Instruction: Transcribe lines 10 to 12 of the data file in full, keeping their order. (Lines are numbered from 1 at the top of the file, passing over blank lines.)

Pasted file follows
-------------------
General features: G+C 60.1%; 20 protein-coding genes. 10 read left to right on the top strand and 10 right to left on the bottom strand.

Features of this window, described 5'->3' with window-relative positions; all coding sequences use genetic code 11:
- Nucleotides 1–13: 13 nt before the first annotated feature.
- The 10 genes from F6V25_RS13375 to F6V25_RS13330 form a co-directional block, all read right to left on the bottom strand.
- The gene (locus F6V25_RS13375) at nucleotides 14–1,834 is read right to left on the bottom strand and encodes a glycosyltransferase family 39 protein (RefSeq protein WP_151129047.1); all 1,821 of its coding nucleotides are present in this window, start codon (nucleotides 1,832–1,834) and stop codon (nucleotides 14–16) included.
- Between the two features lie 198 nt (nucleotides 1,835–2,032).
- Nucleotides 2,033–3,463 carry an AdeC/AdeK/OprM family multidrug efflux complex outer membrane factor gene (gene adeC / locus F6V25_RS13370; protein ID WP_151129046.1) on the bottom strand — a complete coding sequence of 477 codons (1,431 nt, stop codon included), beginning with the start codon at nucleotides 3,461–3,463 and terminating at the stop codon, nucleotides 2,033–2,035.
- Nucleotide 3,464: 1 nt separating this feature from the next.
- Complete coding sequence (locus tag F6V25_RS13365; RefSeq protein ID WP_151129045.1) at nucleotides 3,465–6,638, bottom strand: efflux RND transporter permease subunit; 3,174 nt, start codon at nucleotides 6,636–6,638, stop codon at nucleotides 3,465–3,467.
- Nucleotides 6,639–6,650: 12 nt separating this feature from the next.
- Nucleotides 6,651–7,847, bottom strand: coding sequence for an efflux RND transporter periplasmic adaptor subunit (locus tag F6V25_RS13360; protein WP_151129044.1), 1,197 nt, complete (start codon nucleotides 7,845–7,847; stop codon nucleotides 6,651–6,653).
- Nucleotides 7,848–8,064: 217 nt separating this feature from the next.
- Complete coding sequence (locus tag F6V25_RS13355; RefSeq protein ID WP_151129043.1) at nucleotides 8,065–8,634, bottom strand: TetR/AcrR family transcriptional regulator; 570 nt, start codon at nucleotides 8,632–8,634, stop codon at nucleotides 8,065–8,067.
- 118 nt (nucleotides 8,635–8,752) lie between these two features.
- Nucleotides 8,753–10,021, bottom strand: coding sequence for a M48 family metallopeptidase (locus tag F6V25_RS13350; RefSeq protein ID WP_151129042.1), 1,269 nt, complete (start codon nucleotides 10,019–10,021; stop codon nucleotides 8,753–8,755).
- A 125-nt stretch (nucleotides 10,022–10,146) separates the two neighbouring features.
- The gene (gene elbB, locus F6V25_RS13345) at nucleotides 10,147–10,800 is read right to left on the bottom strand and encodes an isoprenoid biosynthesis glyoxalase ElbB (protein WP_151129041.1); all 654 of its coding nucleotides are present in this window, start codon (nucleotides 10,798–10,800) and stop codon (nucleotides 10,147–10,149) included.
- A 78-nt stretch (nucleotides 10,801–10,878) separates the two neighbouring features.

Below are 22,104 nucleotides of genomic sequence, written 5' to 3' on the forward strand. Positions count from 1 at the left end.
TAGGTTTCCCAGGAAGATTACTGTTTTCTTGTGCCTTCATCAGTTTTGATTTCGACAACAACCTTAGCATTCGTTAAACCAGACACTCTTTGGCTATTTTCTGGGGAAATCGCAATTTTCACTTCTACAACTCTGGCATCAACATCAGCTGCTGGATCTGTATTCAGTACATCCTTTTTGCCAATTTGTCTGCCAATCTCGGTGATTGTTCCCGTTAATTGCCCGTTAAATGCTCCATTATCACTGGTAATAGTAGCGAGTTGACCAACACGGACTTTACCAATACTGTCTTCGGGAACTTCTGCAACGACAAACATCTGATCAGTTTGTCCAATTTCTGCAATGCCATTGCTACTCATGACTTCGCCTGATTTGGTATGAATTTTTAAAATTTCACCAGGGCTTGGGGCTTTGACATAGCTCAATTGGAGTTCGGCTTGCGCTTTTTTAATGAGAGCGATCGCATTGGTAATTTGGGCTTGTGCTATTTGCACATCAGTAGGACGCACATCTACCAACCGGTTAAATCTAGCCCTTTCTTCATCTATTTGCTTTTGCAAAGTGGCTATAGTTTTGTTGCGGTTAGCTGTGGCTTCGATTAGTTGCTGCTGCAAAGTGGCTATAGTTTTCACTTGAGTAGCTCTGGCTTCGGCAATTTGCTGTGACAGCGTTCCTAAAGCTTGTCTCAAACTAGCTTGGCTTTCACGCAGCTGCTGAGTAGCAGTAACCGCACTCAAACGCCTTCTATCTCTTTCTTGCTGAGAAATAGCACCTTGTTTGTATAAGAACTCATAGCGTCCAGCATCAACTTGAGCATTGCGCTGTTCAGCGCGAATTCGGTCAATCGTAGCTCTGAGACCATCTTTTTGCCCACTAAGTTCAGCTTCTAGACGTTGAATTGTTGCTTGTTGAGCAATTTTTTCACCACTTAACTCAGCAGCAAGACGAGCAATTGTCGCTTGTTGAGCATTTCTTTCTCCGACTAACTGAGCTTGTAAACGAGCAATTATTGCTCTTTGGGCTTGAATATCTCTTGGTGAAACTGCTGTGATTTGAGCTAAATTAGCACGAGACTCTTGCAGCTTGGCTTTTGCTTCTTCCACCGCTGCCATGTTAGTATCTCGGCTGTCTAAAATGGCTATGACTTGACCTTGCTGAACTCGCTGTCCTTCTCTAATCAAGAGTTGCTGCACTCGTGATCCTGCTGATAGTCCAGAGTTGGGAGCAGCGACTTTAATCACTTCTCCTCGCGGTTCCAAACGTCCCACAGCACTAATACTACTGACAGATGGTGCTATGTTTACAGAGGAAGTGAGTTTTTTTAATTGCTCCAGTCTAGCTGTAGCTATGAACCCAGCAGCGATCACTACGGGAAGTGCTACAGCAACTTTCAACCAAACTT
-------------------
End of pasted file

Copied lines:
- Nucleotides 6,639–6,650: 12 nt separating this feature from the next.
- Nucleotides 6,651–7,847, bottom strand: coding sequence for an efflux RND transporter periplasmic adaptor subunit (locus tag F6V25_RS13360; protein WP_151129044.1), 1,197 nt, complete (start codon nucleotides 7,845–7,847; stop codon nucleotides 6,651–6,653).
- Nucleotides 7,848–8,064: 217 nt separating this feature from the next.